book demonstrates the relationships between images and indulgences in fifteenth- and early sixteenth-century Netherlandish art. In the Roman Catholic Church, indulgences served as a way to reduce temporal punishment in purgatory for one’s sins. Indulgences could be obtained by reciting prayers and performing devotional practices.
This collection of essays by leading scholars reflects new interest in how graphic devices contributed to the production of knowledge during a formative period of European history.
Very richly illustrated, this volume re-frames this exceptional library within its political, economic, historical and artistic context, examining closely both scholarly literature and more than sixty manuscripts considered to be the jewels of the Library.
Praised by his contemporaries, by later art historians, and by generations of viewers, Fra Angelico’s art is known for its exceptional combination of piety and painterly skill. In this book, Monsignor Verdon explores the spiritual and mystical foundations of the friar-painter’s work, and traces his artistic evolution from his early work, to the frescoes for the covent of San Marco in Florence, his Annunciations, and the chapel for Pope Niccolò V.
This book offers a way of reading maps of the Holy Land as visual imagery with religious connotations. Through a corpus of representative examples created between the sixth and the nineteenth centuries, it studies the maps as iconic imagery of an iconic landscape and analyses their strategies to manifest the spiritual quality of the biblical topography, to support religious tenets, and to construct and preserve cultural memory.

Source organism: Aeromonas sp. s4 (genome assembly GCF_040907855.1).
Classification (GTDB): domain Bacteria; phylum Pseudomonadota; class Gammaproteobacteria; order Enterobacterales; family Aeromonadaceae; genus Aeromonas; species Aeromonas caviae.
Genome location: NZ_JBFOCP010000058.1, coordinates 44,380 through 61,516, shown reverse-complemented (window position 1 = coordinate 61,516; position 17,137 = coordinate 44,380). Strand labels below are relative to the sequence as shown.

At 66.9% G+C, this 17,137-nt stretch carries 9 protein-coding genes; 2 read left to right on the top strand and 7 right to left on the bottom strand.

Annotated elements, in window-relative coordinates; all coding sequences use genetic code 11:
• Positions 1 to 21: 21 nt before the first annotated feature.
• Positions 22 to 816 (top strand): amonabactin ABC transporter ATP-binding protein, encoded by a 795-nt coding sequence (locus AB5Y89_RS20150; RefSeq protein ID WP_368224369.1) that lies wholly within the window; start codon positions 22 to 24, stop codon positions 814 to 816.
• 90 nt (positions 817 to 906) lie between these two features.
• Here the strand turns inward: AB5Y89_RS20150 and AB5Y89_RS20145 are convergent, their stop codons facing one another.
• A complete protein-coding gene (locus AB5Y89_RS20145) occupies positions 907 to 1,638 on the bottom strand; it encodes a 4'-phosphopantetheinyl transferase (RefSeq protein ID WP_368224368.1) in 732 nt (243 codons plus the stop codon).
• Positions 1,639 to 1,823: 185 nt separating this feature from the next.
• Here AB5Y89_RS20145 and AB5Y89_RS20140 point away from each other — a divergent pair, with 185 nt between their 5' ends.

The volume offers an overview of metapictorial tendencies in book illumination, mural and panel painting during the Italian and Northern Renaissance. It examines visual forms of self-awareness in the changing context of Latin Christianity and claims the central role of the Renaissance in the establishment of the modern condition of art.
The outer panels of the Ghent Altarpiece had been overpainted to a considerable extent. The virtuosity of the Eyckian technique and aesthetics remained hardly visible. And yet, this had never been observed before the start of the conservation treatment. By removing the overpaint, the tonal richness and the coherent rendering of light and space once again came to the fore.
As well as an introduction that includes articles on the history and function of medieval choirstalls, the lexicon provides illustrated multilingual definitions of the elements used in the construction and decoration of the stalls. As with the illustrated bibles of the Middle Ages, this book includes the most beautiful of the works of art which decorate the medieval choir stalls in thirteen Catholic countries of Europe.
This volume provides a unique survey of locally produced funerary representations from across regions of ancient Syria, exploring material ranging from reliefs and statues in the round, to busts, mosaics, and paintings in order to offer a new and holistic approach to our understanding of ancient funerary portraiture.
Depuis les débuts de l’art chrétien, l’Ancien Testament a reçu une place singulière dans le décor des églises comme dans l’illustration des manuscrits. Certaines formules conçues aux IVe-Ve siècles se sont imposées durant tout le Moyen Âge, comme celles de Saint-Pierre de Rome, et une influence encore plus large a longtemps été attribuée à la Genèse Cotton ou à son modèle.